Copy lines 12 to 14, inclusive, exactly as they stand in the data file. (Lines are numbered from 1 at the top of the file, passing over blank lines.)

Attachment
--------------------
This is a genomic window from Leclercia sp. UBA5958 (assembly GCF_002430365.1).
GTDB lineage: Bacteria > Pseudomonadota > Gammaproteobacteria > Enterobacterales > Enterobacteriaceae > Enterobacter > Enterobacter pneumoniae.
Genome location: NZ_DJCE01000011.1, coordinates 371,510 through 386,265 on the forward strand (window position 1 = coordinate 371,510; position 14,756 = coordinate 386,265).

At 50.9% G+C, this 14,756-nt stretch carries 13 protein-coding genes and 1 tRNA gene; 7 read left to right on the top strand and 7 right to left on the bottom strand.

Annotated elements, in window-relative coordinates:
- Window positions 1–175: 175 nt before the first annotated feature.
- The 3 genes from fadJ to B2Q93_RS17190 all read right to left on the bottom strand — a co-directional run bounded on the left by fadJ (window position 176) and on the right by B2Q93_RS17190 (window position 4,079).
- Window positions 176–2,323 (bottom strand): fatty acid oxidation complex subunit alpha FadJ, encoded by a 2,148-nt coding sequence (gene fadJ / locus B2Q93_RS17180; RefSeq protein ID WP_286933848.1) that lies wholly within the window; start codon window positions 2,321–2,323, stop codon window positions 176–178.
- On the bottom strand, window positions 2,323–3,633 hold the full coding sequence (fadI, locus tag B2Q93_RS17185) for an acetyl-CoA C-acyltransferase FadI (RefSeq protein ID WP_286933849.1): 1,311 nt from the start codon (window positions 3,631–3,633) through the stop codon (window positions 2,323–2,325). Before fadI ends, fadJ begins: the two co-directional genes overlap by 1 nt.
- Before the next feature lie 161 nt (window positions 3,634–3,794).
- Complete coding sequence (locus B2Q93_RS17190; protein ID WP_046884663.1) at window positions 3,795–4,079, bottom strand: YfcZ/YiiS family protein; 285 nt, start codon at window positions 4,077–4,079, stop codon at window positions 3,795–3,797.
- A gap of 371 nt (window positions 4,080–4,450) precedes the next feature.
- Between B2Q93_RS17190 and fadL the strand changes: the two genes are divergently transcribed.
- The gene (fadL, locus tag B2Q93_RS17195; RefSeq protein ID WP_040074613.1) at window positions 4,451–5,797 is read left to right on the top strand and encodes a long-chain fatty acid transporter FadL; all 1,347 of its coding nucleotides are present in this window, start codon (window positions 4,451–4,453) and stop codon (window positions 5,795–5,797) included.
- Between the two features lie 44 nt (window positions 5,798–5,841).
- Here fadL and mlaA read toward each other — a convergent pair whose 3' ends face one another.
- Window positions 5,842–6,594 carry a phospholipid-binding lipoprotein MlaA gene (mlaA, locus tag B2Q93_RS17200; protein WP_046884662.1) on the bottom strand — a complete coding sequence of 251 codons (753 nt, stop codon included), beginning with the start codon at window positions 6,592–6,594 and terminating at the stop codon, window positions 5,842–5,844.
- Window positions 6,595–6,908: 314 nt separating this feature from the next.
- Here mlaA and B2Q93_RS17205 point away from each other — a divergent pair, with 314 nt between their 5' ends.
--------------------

- A gap of 371 nt (window positions 4,080–4,450) precedes the next feature.
- Between B2Q93_RS17190 and fadL the strand changes: the two genes are divergently transcribed.
- The gene (fadL, locus tag B2Q93_RS17195; RefSeq protein ID WP_040074613.1) at window positions 4,451–5,797 is read left to right on the top strand and encodes a long-chain fatty acid transporter FadL; all 1,347 of its coding nucleotides are present in this window, start codon (window positions 4,451–4,453) and stop codon (window positions 5,795–5,797) included.